Women and Cars: Mechanic Brandy Goff’s 1970 Oldsmobile F85

Brandy Goff got her love of cars like most of us did: from her family. Brandy said, “There are few memories I can recall that don’t have cars in them. As a child, I remember watching my father and grandfather toiling away at their latest project in my grandfather’s garage. I was always their helper, handing them tools and parts, and pretending I was racing my father’s 1970 Oldsmobile F85 [pictured in this story] with my little brother trying on race helmets in the passenger seat. We were a car family, and I have always been a car girl since I can remember.

“While some children were out playing hide and seek, I would be at the track rooting for my dad to win while eating all of the crappy food my mom would allow. It was my happy place. Watching them roar down the quarter-mile and picking which one would win each round with my brother. Hearing the crackle of the engines and the smell of the exhaust. Loving cars is in my blood!”

Brandy’s first car was a 1971 Nova and a surprise from her grandfather. She told her dad she wanted a classic car as soon as she got her license; he didn’t really take her seriously at first, but luckily, her grandfather did.

“He took me to Carlisle for the first time, and I was in awe of the place. There was a beautiful, garage-kept, stock burnt orange 1971 Chevy nova and I pretty much fell in love. Then all of a sudden, my grandfather tossed me the keys and said, ‘It’s yours.’ Easily one of the coolest, most memorable moments of my life. My father teased me because it was four-door, but I didn’t care. It was mine, and I loved it. It was my daily driver for the next seven years, until I became pregnant with my daughter and had to buy a more practical vehicle: a 2018 Chevy Equinox. I still have the Nova, and while it’s currently out of commission, I plan on restoring it to its former glory as soon as I can.”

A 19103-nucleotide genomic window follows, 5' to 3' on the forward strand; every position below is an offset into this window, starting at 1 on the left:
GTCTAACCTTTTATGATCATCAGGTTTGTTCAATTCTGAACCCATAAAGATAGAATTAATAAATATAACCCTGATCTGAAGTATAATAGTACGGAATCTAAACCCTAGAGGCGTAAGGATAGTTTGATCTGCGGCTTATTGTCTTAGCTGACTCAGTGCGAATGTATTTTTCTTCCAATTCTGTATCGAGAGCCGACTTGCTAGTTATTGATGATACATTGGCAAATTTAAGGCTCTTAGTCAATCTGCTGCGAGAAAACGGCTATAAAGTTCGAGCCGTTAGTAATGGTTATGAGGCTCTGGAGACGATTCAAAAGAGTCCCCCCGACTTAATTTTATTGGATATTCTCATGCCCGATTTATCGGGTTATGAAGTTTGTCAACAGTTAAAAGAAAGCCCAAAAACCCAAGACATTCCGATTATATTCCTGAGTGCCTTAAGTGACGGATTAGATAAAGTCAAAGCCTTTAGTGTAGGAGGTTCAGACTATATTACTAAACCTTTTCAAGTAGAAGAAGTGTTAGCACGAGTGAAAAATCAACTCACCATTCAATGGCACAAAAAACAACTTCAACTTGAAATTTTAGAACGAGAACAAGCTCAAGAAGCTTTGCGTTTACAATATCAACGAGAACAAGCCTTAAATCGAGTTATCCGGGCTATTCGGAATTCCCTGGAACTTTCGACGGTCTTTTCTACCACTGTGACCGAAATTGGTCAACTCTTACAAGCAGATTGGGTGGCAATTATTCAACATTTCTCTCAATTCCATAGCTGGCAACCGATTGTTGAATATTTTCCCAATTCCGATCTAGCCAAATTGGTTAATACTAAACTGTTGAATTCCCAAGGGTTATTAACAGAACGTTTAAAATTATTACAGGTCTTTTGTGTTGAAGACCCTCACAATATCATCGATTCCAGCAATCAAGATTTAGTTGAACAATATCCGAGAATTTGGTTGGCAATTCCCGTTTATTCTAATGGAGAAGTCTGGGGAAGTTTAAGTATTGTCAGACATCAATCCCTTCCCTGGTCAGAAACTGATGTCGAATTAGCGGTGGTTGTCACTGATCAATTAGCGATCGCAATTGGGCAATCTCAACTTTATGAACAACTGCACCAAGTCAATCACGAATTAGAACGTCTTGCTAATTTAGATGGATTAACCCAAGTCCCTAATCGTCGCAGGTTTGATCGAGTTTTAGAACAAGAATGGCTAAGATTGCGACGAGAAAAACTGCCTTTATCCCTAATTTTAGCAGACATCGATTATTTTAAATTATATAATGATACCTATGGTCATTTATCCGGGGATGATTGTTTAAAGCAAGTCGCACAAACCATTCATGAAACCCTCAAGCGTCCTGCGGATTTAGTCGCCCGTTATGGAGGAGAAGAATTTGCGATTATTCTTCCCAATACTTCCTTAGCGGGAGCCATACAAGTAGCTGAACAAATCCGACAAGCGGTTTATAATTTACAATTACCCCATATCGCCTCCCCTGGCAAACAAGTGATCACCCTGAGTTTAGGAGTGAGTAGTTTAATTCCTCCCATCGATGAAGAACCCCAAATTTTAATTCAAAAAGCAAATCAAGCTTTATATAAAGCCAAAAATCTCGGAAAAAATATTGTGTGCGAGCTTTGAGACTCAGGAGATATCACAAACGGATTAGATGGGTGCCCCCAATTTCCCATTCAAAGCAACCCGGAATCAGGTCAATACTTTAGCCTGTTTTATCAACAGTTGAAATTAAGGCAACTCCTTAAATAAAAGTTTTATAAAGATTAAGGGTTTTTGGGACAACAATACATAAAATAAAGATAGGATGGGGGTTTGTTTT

Brandy is not just a driver, she likes to turn wrenches as well and became a mechanic.

“There’s nothing quite like the feeling of getting your hands dirty and fixing something. The sense of accomplishment I feel when I take something broken, and make it work again with my mind and my hands is unmatched. Some members of my family and friends told me I was crazy when I first became a mechanic. They said it would be too hard and I wouldn’t make it, especially as a woman in a male-dominated industry.

“Naturally, I wanted to do it all the more. There are some days when I throw my hands in the air and wonder what the heck I’m doing, I get so frustrated with a car and just want to give up. But I keep pushing through, and at the end of the day, I’m so happy that I do this for a living, and I doubt anything else will be as fulfilling and rewarding as being a mechanic.”